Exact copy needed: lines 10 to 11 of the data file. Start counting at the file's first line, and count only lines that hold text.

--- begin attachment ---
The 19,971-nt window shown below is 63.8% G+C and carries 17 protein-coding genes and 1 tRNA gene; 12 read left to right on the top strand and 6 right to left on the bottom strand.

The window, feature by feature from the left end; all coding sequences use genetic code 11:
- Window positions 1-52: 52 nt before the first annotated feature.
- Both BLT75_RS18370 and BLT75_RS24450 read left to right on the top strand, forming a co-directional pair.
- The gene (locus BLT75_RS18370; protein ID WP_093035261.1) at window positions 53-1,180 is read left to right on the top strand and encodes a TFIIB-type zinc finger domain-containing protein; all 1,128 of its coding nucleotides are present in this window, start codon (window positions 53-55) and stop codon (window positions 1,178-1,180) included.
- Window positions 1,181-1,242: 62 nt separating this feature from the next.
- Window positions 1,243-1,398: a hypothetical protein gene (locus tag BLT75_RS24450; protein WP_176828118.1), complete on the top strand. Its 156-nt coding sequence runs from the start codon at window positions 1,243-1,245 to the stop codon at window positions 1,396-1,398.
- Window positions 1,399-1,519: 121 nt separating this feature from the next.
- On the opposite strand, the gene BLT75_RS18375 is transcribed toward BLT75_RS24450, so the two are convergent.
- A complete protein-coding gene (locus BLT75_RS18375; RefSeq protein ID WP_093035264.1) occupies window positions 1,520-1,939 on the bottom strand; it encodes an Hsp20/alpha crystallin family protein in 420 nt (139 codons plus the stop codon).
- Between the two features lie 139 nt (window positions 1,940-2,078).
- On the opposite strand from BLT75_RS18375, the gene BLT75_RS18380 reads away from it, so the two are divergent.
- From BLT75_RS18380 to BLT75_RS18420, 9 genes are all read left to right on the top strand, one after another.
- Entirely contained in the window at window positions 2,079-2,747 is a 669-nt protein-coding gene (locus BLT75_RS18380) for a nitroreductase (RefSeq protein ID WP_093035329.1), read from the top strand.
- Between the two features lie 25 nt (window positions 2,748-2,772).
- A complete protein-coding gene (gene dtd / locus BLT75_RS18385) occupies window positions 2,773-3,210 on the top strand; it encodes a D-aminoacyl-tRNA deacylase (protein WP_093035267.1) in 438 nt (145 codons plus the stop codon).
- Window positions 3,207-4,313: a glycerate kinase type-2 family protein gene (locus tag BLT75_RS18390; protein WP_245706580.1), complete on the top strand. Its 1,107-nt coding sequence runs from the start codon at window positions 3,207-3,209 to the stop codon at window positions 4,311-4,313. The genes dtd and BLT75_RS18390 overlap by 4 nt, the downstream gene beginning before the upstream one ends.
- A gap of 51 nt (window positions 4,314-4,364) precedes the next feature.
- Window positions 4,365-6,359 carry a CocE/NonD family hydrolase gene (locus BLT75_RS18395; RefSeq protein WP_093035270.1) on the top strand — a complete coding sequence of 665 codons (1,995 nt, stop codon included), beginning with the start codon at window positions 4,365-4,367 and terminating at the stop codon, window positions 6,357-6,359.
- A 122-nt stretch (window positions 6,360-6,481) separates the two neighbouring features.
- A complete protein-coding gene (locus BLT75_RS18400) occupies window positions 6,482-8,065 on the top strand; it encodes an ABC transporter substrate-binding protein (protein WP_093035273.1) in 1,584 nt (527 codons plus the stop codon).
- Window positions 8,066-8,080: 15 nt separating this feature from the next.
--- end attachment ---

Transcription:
- A complete protein-coding gene (locus BLT75_RS18375; RefSeq protein ID WP_093035264.1) occupies window positions 1,520-1,939 on the bottom strand; it encodes an Hsp20/alpha crystallin family protein in 420 nt (139 codons plus the stop codon).
- Between the two features lie 139 nt (window positions 1,940-2,078).